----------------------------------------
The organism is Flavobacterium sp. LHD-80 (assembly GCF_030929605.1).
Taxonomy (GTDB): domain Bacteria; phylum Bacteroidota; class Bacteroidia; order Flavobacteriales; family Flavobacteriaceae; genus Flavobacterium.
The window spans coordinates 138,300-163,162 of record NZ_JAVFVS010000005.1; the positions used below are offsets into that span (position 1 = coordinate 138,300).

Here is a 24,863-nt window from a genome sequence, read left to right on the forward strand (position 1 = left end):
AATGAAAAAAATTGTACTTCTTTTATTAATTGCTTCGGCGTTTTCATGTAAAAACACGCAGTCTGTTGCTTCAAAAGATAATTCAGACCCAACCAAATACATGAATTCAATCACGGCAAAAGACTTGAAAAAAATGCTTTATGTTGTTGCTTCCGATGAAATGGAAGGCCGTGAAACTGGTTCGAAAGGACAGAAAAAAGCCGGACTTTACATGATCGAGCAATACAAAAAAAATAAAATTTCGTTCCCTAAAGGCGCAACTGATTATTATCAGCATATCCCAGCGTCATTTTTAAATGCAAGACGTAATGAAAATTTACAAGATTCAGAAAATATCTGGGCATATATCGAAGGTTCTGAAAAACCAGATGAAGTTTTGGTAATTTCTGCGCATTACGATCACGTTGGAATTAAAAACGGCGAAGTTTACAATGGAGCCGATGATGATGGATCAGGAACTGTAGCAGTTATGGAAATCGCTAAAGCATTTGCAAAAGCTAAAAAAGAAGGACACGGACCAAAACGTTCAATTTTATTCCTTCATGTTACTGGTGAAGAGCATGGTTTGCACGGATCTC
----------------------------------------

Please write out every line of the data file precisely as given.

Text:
The organism is Flavobacterium sp. LHD-80 (assembly GCF_030929605.1).
Taxonomy (GTDB): domain Bacteria; phylum Bacteroidota; class Bacteroidia; order Flavobacteriales; family Flavobacteriaceae; genus Flavobacterium.
The window spans coordinates 138,300-163,162 of record NZ_JAVFVS010000005.1; the positions used below are offsets into that span (position 1 = coordinate 138,300).

Here is a 24,863-nt window from a genome sequence, read left to right on the forward strand (position 1 = left end):
AATGAAAAAAATTGTACTTCTTTTATTAATTGCTTCGGCGTTTTCATGTAAAAACACGCAGTCTGTTGCTTCAAAAGATAATTCAGACCCAACCAAATACATGAATTCAATCACGGCAAAAGACTTGAAAAAAATGCTTTATGTTGTTGCTTCCGATGAAATGGAAGGCCGTGAAACTGGTTCGAAAGGACAGAAAAAAGCCGGACTTTACATGATCGAGCAATACAAAAAAAATAAAATTTCGTTCCCTAAAGGCGCAACTGATTATTATCAGCATATCCCAGCGTCATTTTTAAATGCAAGACGTAATGAAAATTTACAAGATTCAGAAAATATCTGGGCATATATCGAAGGTTCTGAAAAACCAGATGAAGTTTTGGTAATTTCTGCGCATTACGATCACGTTGGAATTAAAAACGGCGAAGTTTACAATGGAGCCGATGATGATGGATCAGGAACTGTAGCAGTTATGGAAATCGCTAAAGCATTTGCAAAAGCTAAAAAAGAAGGACACGGACCAAAACGTTCAATTTTATTCCTTCATGTTACTGGTGAAGAGCATGGTTTGCACGGATCTC